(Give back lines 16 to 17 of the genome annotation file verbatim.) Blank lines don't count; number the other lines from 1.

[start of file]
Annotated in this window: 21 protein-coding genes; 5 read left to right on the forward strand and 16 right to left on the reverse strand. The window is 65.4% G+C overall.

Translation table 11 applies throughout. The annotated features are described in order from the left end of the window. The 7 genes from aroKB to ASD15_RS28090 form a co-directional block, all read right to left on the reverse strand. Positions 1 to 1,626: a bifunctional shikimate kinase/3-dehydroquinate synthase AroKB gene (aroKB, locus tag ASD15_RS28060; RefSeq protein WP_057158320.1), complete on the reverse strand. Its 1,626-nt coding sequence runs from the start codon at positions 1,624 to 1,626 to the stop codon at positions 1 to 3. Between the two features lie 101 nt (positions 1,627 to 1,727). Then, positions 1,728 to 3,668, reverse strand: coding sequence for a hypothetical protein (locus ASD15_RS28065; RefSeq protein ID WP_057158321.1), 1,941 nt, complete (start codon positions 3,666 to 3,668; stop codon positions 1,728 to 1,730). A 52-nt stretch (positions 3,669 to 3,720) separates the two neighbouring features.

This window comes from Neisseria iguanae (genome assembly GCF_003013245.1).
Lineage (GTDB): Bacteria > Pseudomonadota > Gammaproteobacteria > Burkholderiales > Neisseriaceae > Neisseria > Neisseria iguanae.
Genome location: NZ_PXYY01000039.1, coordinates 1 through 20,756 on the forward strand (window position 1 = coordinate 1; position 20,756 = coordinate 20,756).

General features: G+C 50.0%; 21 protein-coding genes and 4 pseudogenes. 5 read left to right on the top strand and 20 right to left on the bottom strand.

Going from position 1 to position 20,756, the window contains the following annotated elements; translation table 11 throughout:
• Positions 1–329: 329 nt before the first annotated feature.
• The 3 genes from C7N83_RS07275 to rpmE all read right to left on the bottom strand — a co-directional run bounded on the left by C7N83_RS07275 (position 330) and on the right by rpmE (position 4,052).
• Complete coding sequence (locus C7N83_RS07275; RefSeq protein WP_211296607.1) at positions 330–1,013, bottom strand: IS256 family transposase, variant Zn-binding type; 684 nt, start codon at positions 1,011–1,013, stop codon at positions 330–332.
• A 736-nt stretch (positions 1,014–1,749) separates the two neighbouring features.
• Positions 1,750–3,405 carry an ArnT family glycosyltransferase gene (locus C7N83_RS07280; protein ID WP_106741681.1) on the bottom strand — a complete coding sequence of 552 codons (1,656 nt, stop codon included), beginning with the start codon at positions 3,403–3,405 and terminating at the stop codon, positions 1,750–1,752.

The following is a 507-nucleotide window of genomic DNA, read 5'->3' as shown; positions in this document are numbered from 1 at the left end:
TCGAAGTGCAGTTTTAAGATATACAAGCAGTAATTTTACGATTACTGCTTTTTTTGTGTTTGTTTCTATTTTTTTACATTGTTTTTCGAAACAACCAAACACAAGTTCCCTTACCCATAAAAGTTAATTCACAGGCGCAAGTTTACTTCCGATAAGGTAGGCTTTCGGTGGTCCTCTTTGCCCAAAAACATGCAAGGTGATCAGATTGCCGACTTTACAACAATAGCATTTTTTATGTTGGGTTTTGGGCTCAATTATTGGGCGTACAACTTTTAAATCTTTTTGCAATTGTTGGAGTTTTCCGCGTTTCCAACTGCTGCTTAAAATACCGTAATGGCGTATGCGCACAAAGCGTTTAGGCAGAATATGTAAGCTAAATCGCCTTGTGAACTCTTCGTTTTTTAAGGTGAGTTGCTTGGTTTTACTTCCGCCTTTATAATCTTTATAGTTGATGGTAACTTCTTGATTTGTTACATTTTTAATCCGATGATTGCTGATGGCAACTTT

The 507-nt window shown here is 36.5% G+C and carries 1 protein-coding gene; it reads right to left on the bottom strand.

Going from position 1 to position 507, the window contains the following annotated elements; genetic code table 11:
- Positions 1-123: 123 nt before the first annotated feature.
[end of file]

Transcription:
Going from position 1 to position 507, the window contains the following annotated elements; genetic code table 11:
- Positions 1-123: 123 nt before the first annotated feature.